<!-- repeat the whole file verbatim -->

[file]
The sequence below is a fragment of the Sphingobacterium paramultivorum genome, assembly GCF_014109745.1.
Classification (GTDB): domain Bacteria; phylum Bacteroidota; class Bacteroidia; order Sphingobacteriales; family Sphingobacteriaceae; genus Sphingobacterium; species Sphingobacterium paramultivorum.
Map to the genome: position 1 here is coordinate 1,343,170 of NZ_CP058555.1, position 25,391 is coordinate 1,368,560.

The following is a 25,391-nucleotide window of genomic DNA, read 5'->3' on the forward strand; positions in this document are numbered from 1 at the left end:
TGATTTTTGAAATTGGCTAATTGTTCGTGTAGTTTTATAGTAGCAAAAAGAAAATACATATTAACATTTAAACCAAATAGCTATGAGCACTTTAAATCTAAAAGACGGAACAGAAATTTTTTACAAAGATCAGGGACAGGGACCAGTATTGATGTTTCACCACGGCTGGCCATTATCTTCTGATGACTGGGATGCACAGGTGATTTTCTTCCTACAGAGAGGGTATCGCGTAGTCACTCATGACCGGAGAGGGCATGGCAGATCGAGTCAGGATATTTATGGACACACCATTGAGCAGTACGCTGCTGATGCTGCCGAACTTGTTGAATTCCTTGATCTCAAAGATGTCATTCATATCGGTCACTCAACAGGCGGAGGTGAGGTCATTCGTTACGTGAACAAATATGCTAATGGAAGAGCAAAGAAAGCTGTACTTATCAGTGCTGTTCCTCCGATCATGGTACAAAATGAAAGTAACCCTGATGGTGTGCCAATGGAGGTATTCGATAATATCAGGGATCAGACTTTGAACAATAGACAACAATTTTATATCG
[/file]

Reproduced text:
The sequence below is a fragment of the Sphingobacterium paramultivorum genome, assembly GCF_014109745.1.
Classification (GTDB): domain Bacteria; phylum Bacteroidota; class Bacteroidia; order Sphingobacteriales; family Sphingobacteriaceae; genus Sphingobacterium; species Sphingobacterium paramultivorum.
Map to the genome: position 1 here is coordinate 1,343,170 of NZ_CP058555.1, position 25,391 is coordinate 1,368,560.

The following is a 25,391-nucleotide window of genomic DNA, read 5'->3' on the forward strand; positions in this document are numbered from 1 at the left end:
TGATTTTTGAAATTGGCTAATTGTTCGTGTAGTTTTATAGTAGCAAAAAGAAAATACATATTAACATTTAAACCAAATAGCTATGAGCACTTTAAATCTAAAAGACGGAACAGAAATTTTTTACAAAGATCAGGGACAGGGACCAGTATTGATGTTTCACCACGGCTGGCCATTATCTTCTGATGACTGGGATGCACAGGTGATTTTCTTCCTACAGAGAGGGTATCGCGTAGTCACTCATGACCGGAGAGGGCATGGCAGATCGAGTCAGGATATTTATGGACACACCATTGAGCAGTACGCTGCTGATGCTGCCGAACTTGTTGAATTCCTTGATCTCAAAGATGTCATTCATATCGGTCACTCAACAGGCGGAGGTGAGGTCATTCGTTACGTGAACAAATATGCTAATGGAAGAGCAAAGAAAGCTGTACTTATCAGTGCTGTTCCTCCGATCATGGTACAAAATGAAAGTAACCCTGATGGTGTGCCAATGGAGGTATTCGATAATATCAGGGATCAGACTTTGAACAATAGACAACAATTTTATATCG